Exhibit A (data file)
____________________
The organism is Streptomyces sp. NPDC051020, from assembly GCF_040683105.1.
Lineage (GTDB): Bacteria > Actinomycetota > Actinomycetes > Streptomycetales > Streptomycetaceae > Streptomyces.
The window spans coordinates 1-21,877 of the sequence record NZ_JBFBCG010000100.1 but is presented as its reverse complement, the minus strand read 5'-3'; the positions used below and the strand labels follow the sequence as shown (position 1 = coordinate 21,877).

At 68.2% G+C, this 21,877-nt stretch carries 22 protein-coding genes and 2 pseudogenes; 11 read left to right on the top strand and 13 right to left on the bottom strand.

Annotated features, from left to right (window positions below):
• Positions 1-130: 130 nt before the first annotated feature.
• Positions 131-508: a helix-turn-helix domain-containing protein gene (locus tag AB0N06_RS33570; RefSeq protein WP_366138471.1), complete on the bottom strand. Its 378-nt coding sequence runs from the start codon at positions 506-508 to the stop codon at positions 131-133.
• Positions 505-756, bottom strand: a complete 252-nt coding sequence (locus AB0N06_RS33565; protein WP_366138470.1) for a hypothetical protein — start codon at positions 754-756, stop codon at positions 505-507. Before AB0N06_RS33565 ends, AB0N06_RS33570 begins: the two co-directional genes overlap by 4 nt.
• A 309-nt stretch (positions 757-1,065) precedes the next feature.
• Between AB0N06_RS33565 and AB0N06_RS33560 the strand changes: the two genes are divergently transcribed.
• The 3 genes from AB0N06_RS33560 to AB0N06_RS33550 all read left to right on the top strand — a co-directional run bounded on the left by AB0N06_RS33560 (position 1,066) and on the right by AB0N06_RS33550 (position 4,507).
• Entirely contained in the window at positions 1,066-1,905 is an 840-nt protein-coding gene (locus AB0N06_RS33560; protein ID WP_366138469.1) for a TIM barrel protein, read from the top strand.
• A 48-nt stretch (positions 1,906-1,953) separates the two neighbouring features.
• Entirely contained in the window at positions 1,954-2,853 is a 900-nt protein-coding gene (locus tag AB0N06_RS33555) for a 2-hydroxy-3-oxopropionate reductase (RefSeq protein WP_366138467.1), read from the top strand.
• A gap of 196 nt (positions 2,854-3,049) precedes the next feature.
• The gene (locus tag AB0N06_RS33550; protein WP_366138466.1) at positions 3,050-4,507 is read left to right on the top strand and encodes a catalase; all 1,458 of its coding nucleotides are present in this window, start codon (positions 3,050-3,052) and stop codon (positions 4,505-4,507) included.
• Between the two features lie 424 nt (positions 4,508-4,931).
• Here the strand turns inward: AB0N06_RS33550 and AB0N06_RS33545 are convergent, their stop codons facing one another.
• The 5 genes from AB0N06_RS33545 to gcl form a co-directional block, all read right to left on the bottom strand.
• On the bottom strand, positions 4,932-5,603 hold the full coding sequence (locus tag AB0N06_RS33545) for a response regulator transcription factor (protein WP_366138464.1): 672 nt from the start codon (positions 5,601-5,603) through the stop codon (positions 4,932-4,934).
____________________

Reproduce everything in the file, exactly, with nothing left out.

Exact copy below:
The organism is Streptomyces sp. NPDC051020, from assembly GCF_040683105.1.
Lineage (GTDB): Bacteria > Actinomycetota > Actinomycetes > Streptomycetales > Streptomycetaceae > Streptomyces.
The window spans coordinates 1-21,877 of the sequence record NZ_JBFBCG010000100.1 but is presented as its reverse complement, the minus strand read 5'-3'; the positions used below and the strand labels follow the sequence as shown (position 1 = coordinate 21,877).

At 68.2% G+C, this 21,877-nt stretch carries 22 protein-coding genes and 2 pseudogenes; 11 read left to right on the top strand and 13 right to left on the bottom strand.

Annotated features, from left to right (window positions below):
• Positions 1-130: 130 nt before the first annotated feature.
• Positions 131-508: a helix-turn-helix domain-containing protein gene (locus tag AB0N06_RS33570; RefSeq protein WP_366138471.1), complete on the bottom strand. Its 378-nt coding sequence runs from the start codon at positions 506-508 to the stop codon at positions 131-133.
• Positions 505-756, bottom strand: a complete 252-nt coding sequence (locus AB0N06_RS33565; protein WP_366138470.1) for a hypothetical protein — start codon at positions 754-756, stop codon at positions 505-507. Before AB0N06_RS33565 ends, AB0N06_RS33570 begins: the two co-directional genes overlap by 4 nt.
• A 309-nt stretch (positions 757-1,065) precedes the next feature.
• Between AB0N06_RS33565 and AB0N06_RS33560 the strand changes: the two genes are divergently transcribed.
• The 3 genes from AB0N06_RS33560 to AB0N06_RS33550 all read left to right on the top strand — a co-directional run bounded on the left by AB0N06_RS33560 (position 1,066) and on the right by AB0N06_RS33550 (position 4,507).
• Entirely contained in the window at positions 1,066-1,905 is an 840-nt protein-coding gene (locus AB0N06_RS33560; protein ID WP_366138469.1) for a TIM barrel protein, read from the top strand.
• A 48-nt stretch (positions 1,906-1,953) separates the two neighbouring features.
• Entirely contained in the window at positions 1,954-2,853 is a 900-nt protein-coding gene (locus tag AB0N06_RS33555) for a 2-hydroxy-3-oxopropionate reductase (RefSeq protein WP_366138467.1), read from the top strand.
• A gap of 196 nt (positions 2,854-3,049) precedes the next feature.
• The gene (locus tag AB0N06_RS33550; protein WP_366138466.1) at positions 3,050-4,507 is read left to right on the top strand and encodes a catalase; all 1,458 of its coding nucleotides are present in this window, start codon (positions 3,050-3,052) and stop codon (positions 4,505-4,507) included.
• Between the two features lie 424 nt (positions 4,508-4,931).
• Here the strand turns inward: AB0N06_RS33550 and AB0N06_RS33545 are convergent, their stop codons facing one another.
• The 5 genes from AB0N06_RS33545 to gcl form a co-directional block, all read right to left on the bottom strand.
• On the bottom strand, positions 4,932-5,603 hold the full coding sequence (locus tag AB0N06_RS33545) for a response regulator transcription factor (protein WP_366138464.1): 672 nt from the start codon (positions 5,601-5,603) through the stop codon (positions 4,932-4,934).